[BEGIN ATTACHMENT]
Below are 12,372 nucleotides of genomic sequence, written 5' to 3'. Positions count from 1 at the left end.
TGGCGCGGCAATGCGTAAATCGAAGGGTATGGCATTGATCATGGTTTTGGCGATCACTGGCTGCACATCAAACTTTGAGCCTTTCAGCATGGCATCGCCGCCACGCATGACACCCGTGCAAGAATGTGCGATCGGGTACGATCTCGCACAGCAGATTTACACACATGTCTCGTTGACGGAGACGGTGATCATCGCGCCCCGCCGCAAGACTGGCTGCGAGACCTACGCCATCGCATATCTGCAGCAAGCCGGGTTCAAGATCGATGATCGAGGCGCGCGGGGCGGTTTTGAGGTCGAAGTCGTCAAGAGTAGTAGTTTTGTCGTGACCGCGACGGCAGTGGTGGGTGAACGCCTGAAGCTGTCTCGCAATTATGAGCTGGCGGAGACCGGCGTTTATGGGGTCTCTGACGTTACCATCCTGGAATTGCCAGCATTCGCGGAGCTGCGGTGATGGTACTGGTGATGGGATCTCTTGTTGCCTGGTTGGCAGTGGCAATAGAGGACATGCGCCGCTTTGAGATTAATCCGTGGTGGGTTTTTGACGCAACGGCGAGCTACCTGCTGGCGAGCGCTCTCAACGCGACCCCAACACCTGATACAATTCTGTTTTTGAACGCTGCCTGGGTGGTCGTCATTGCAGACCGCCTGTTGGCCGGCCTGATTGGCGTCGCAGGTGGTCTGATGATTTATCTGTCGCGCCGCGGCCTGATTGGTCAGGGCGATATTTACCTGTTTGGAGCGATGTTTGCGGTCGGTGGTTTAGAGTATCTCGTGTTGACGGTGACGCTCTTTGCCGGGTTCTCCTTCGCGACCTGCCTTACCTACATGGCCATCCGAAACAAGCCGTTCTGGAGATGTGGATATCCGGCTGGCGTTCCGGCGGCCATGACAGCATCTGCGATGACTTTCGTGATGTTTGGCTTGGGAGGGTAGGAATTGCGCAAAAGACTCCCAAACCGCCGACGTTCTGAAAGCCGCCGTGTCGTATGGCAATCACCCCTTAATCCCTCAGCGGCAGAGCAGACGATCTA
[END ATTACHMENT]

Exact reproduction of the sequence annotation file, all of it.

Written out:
Below are 12,372 nucleotides of genomic sequence, written 5' to 3'. Positions count from 1 at the left end.
TGGCGCGGCAATGCGTAAATCGAAGGGTATGGCATTGATCATGGTTTTGGCGATCACTGGCTGCACATCAAACTTTGAGCCTTTCAGCATGGCATCGCCGCCACGCATGACACCCGTGCAAGAATGTGCGATCGGGTACGATCTCGCACAGCAGATTTACACACATGTCTCGTTGACGGAGACGGTGATCATCGCGCCCCGCCGCAAGACTGGCTGCGAGACCTACGCCATCGCATATCTGCAGCAAGCCGGGTTCAAGATCGATGATCGAGGCGCGCGGGGCGGTTTTGAGGTCGAAGTCGTCAAGAGTAGTAGTTTTGTCGTGACCGCGACGGCAGTGGTGGGTGAACGCCTGAAGCTGTCTCGCAATTATGAGCTGGCGGAGACCGGCGTTTATGGGGTCTCTGACGTTACCATCCTGGAATTGCCAGCATTCGCGGAGCTGCGGTGATGGTACTGGTGATGGGATCTCTTGTTGCCTGGTTGGCAGTGGCAATAGAGGACATGCGCCGCTTTGAGATTAATCCGTGGTGGGTTTTTGACGCAACGGCGAGCTACCTGCTGGCGAGCGCTCTCAACGCGACCCCAACACCTGATACAATTCTGTTTTTGAACGCTGCCTGGGTGGTCGTCATTGCAGACCGCCTGTTGGCCGGCCTGATTGGCGTCGCAGGTGGTCTGATGATTTATCTGTCGCGCCGCGGCCTGATTGGTCAGGGCGATATTTACCTGTTTGGAGCGATGTTTGCGGTCGGTGGTTTAGAGTATCTCGTGTTGACGGTGACGCTCTTTGCCGGGTTCTCCTTCGCGACCTGCCTTACCTACATGGCCATCCGAAACAAGCCGTTCTGGAGATGTGGATATCCGGCTGGCGTTCCGGCGGCCATGACAGCATCTGCGATGACTTTCGTGATGTTTGGCTTGGGAGGGTAGGAATTGCGCAAAAGACTCCCAAACCGCCGACGTTCTGAAAGCCGCCGTGTCGTATGGCAATCACCCCTTAATCCCTCAGCGGCAGAGCAGACGATCTA